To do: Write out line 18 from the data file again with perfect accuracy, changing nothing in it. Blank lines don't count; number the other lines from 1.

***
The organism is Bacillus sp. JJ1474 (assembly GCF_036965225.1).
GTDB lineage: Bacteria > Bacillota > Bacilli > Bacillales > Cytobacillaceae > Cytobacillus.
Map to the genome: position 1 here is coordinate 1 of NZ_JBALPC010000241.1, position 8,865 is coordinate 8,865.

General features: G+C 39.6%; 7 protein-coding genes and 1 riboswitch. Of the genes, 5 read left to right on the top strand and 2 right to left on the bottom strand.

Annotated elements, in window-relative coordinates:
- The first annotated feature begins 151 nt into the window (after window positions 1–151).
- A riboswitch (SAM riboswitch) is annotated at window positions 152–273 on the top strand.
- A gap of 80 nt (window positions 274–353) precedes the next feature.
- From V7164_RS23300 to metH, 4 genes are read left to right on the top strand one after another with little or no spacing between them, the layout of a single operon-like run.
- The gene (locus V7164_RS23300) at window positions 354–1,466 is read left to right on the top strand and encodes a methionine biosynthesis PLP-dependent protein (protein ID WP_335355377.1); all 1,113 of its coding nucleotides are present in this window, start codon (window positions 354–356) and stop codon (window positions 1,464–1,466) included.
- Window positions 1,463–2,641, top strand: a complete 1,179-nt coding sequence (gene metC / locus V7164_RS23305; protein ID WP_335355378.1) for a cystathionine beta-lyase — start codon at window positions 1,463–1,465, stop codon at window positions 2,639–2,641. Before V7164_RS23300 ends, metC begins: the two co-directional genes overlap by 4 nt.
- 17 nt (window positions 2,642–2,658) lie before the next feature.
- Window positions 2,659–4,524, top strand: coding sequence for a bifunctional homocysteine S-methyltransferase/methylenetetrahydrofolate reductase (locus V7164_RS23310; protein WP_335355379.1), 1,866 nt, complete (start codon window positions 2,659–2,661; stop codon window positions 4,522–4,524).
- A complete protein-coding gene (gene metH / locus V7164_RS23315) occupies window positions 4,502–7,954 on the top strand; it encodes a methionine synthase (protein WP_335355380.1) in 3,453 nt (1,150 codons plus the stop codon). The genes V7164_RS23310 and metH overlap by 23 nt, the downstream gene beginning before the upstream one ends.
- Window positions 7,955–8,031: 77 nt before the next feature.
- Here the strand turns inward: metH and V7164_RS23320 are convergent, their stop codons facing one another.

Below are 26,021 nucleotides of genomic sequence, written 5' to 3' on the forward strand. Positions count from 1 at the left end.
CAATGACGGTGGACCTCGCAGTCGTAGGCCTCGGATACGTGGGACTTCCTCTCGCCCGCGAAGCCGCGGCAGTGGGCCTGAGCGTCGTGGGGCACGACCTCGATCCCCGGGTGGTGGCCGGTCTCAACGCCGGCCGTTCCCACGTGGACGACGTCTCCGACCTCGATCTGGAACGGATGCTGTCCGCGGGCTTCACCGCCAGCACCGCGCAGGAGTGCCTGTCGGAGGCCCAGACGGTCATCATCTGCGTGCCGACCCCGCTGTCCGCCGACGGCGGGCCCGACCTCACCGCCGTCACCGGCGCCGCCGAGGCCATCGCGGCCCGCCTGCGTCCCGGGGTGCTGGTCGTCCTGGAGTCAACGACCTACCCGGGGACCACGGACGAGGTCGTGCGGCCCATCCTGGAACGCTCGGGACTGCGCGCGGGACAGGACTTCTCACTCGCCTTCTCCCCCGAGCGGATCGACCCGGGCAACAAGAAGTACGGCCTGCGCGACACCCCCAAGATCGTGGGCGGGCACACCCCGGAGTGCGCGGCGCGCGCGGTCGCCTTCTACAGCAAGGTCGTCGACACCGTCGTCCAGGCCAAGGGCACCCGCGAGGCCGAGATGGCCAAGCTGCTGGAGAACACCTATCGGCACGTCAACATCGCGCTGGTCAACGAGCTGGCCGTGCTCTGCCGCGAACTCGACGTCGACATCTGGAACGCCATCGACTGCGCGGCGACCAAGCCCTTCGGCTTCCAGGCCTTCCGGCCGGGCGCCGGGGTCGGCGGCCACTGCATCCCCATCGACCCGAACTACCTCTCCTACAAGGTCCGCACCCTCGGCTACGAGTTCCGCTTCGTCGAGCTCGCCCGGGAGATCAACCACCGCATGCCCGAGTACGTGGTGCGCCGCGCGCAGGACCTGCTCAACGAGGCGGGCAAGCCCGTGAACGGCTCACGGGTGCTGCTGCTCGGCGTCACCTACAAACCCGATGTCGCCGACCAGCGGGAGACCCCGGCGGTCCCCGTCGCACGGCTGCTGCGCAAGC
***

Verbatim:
CAATGACGGTGGACCTCGCAGTCGTAGGCCTCGGATACGTGGGACTTCCTCTCGCCCGCGAAGCCGCGGCAGTGGGCCTGAGCGTCGTGGGGCACGACCTCGATCCCCGGGTGGTGGCCGGTCTCAACGCCGGCCGTTCCCACGTGGACGACGTCTCCGACCTCGATCTGGAACGGATGCTGTCCGCGGGCTTCACCGCCAGCACCGCGCAGGAGTGCCTGTCGGAGGCCCAGACGGTCATCATCTGCGTGCCGACCCCGCTGTCCGCCGACGGCGGGCCCGACCTCACCGCCGTCACCGGCGCCGCCGAGGCCATCGCGGCCCGCCTGCGTCCCGGGGTGCTGGTCGTCCTGGAGTCAACGACCTACCCGGGGACCACGGACGAGGTCGTGCGGCCCATCCTGGAACGCTCGGGACTGCGCGCGGGACAGGACTTCTCACTCGCCTTCTCCCCCGAGCGGATCGACCCGGGCAACAAGAAGTACGGCCTGCGCGACACCCCCAAGATCGTGGGCGGGCACACCCCGGAGTGCGCGGCGCGCGCGGTCGCCTTCTACAGCAAGGTCGTCGACACCGTCGTCCAGGCCAAGGGCACCCGCGAGGCCGAGATGGCCAAGCTGCTGGAGAACACCTATCGGCACGTCAACATCGCGCTGGTCAACGAGCTGGCCGTGCTCTGCCGCGAACTCGACGTCGACATCTGGAACGCCATCGACTGCGCGGCGACCAAGCCCTTCGGCTTCCAGGCCTTCCGGCCGGGCGCCGGGGTCGGCGGCCACTGCATCCCCATCGACCCGAACTACCTCTCCTACAAGGTCCGCACCCTCGGCTACGAGTTCCGCTTCGTCGAGCTCGCCCGGGAGATCAACCACCGCATGCCCGAGTACGTGGTGCGCCGCGCGCAGGACCTGCTCAACGAGGCGGGCAAGCCCGTGAACGGCTCACGGGTGCTGCTGCTCGGCGTCACCTACAAACCCGATGTCGCCGACCAGCGGGAGACCCCGGCGGTCCCCGTCGCACGGCTGCTGCGCAAGC